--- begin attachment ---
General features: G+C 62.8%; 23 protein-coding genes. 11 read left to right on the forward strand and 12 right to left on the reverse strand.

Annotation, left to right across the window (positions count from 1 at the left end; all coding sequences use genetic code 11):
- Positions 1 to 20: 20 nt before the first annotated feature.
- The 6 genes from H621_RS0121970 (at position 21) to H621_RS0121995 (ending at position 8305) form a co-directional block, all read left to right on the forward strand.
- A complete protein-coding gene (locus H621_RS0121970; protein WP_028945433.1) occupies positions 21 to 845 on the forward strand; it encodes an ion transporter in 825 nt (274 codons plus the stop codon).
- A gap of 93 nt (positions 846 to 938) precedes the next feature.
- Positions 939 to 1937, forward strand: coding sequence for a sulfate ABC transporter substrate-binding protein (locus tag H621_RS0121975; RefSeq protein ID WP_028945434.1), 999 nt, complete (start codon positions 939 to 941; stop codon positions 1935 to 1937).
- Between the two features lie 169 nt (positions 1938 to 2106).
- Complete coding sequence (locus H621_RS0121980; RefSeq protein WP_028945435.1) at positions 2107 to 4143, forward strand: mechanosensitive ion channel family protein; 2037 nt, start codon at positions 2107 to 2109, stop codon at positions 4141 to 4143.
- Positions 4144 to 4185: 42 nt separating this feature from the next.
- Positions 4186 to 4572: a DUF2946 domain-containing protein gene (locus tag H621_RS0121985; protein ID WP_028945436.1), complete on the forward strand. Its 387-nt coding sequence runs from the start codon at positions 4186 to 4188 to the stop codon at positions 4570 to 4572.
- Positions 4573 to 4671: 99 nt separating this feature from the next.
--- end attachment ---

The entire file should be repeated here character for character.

General features: G+C 62.8%; 23 protein-coding genes. 11 read left to right on the forward strand and 12 right to left on the reverse strand.

Annotation, left to right across the window (positions count from 1 at the left end; all coding sequences use genetic code 11):
- Positions 1 to 20: 20 nt before the first annotated feature.
- The 6 genes from H621_RS0121970 (at position 21) to H621_RS0121995 (ending at position 8305) form a co-directional block, all read left to right on the forward strand.
- A complete protein-coding gene (locus H621_RS0121970; protein WP_028945433.1) occupies positions 21 to 845 on the forward strand; it encodes an ion transporter in 825 nt (274 codons plus the stop codon).
- A gap of 93 nt (positions 846 to 938) precedes the next feature.
- Positions 939 to 1937, forward strand: coding sequence for a sulfate ABC transporter substrate-binding protein (locus tag H621_RS0121975; RefSeq protein ID WP_028945434.1), 999 nt, complete (start codon positions 939 to 941; stop codon positions 1935 to 1937).
- Between the two features lie 169 nt (positions 1938 to 2106).
- Complete coding sequence (locus H621_RS0121980; RefSeq protein WP_028945435.1) at positions 2107 to 4143, forward strand: mechanosensitive ion channel family protein; 2037 nt, start codon at positions 2107 to 2109, stop codon at positions 4141 to 4143.
- Positions 4144 to 4185: 42 nt separating this feature from the next.
- Positions 4186 to 4572: a DUF2946 domain-containing protein gene (locus tag H621_RS0121985; protein ID WP_028945436.1), complete on the forward strand. Its 387-nt coding sequence runs from the start codon at positions 4186 to 4188 to the stop codon at positions 4570 to 4572.
- Positions 4573 to 4671: 99 nt separating this feature from the next.